According to some new research from Stonewall, 10% of both NHS and private sector health workers have been in a scenario where a colleague has said they think LGBTQ+ people are curable.
What is rather worrying, though, is that if you move over to London that percentage jumps up to 22%.
The Unhealthy Attitudes study, which was released today, surveyed 3,001 health and social care workers. Disappointingly, it did find that LGBTQ+ people still face discrimination from healthcare professionals.
According to the study, a quarter of staff who work with patients overheard their colleagues making comments such as “poof” or “dyke” in the last five years. One in five respondents said that they heard such negative language as “tranny” and “shemale”.
60% of staff who have direct contact with patients who heard these negative remarks towards LGBTQ+ people had not reported it.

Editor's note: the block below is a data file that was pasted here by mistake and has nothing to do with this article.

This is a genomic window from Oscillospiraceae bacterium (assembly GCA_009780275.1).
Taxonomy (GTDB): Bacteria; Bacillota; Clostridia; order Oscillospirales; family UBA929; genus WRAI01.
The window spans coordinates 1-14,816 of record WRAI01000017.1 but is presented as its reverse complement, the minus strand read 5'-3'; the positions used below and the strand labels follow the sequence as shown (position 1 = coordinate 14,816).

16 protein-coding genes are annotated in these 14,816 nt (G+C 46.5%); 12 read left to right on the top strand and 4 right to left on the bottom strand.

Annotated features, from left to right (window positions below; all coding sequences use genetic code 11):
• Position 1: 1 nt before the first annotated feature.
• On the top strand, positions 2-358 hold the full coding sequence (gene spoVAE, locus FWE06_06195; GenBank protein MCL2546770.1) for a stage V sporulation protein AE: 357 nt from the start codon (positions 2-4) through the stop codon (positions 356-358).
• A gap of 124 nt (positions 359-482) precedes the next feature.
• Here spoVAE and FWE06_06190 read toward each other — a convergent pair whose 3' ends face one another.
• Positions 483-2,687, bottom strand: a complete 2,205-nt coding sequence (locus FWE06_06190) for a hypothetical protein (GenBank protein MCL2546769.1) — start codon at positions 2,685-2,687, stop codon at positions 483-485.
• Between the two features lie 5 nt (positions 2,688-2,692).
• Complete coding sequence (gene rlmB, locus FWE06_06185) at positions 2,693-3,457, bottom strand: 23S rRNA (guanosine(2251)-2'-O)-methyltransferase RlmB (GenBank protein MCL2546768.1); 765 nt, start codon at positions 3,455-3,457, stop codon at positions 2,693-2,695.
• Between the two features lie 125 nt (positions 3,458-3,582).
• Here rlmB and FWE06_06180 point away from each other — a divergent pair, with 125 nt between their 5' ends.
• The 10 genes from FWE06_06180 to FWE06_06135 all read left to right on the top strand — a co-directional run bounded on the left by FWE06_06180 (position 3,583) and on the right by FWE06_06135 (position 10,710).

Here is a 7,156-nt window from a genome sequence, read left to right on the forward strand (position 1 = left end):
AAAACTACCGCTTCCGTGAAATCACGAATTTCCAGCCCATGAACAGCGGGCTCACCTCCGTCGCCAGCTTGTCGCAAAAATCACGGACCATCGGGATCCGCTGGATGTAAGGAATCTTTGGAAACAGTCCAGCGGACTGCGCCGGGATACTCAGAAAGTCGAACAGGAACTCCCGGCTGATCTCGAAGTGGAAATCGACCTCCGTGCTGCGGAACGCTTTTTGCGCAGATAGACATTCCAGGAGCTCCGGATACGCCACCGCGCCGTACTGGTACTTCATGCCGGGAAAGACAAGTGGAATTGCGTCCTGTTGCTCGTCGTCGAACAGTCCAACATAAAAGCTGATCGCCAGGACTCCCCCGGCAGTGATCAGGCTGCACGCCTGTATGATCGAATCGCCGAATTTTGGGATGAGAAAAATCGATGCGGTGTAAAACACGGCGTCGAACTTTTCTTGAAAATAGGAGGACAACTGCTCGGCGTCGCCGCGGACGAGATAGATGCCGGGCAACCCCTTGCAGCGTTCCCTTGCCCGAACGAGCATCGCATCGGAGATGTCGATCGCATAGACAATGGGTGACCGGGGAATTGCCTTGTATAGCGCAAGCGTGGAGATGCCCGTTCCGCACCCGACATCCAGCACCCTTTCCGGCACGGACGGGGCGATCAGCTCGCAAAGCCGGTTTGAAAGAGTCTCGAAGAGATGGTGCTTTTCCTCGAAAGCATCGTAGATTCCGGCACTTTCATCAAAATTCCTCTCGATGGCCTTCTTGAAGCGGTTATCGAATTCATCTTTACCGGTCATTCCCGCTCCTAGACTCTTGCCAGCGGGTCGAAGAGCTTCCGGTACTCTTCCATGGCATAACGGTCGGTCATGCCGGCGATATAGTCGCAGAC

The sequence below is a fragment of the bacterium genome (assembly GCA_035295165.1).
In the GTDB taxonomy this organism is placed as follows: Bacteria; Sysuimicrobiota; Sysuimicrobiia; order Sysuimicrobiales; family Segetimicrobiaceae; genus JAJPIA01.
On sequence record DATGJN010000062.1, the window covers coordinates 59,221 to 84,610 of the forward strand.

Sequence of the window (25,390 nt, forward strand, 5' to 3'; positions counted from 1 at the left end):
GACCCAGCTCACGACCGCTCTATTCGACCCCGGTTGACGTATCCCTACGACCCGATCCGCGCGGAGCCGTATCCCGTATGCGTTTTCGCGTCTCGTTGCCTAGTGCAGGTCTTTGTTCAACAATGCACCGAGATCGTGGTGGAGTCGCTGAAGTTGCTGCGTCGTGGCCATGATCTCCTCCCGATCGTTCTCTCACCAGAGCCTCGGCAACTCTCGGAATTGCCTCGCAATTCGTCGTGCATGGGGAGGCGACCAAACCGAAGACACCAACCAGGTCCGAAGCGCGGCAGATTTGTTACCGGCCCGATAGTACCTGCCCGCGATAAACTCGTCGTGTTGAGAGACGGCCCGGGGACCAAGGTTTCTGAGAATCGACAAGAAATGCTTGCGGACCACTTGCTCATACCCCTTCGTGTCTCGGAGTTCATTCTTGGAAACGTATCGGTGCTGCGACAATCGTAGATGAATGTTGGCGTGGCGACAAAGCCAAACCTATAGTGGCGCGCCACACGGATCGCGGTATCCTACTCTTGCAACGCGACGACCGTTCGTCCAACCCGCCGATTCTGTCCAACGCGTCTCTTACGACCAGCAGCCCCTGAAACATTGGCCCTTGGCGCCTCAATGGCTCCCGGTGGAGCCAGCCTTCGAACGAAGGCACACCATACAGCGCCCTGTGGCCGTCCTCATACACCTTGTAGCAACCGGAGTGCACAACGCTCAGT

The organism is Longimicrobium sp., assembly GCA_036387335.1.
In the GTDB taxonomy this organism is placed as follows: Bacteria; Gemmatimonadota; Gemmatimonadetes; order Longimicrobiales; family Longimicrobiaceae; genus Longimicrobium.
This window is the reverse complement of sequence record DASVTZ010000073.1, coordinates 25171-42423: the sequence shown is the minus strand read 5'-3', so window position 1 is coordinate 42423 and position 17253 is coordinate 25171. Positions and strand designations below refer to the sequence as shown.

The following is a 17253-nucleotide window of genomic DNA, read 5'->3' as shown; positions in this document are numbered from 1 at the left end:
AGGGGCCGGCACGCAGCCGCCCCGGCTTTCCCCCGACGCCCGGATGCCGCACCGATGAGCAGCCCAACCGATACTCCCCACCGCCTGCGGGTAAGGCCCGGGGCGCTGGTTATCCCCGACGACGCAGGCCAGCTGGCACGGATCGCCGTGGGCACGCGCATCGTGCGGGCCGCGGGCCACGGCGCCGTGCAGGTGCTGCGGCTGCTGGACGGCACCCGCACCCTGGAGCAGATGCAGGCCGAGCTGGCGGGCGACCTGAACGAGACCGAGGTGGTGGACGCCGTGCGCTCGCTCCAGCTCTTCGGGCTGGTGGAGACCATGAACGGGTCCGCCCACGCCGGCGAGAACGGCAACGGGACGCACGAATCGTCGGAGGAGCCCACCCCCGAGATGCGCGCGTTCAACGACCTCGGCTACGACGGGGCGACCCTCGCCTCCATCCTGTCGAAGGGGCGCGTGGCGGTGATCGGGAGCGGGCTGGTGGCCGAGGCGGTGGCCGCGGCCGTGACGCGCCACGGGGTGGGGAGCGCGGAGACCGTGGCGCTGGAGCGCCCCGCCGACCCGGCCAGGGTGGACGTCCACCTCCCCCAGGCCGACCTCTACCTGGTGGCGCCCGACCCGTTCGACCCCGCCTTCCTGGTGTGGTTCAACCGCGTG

Bullying in the workplace is also still unfortunately common, with over LBGTQ+ staff saying that they had experience biphobic, transphobic or homophobic bullying in the last five years.
Staff training on how to deal with LGBTQ+ people also seems to be missing, with many saying that they hadn’t gotten any diversity training and some even questioned if it was even necessary.
28% of doctors said they they didn’t feel equipped to deal with the specific health care needs of trans people.
Chief executive of Stonewall, Ruth Hunt said: “Health and social care services have a duty to treat people fairly and equally. Yet, as this report shows, there are worrying gaps in knowledge and training relating to LGBT people. This is creating a healthcare system that treats both its LGBT patients and colleagues unfairly leading to inevitable on-going health inequalities.”
“Unhealthy Attitudes also contains some truly shocking revelations, such as evidence that high numbers of patient-facing staff witness colleagues stating their belief in a gay ‘cure’. This is incredibly harmful and dangerous and should be publicly denounced immediately.”
You can view the results here.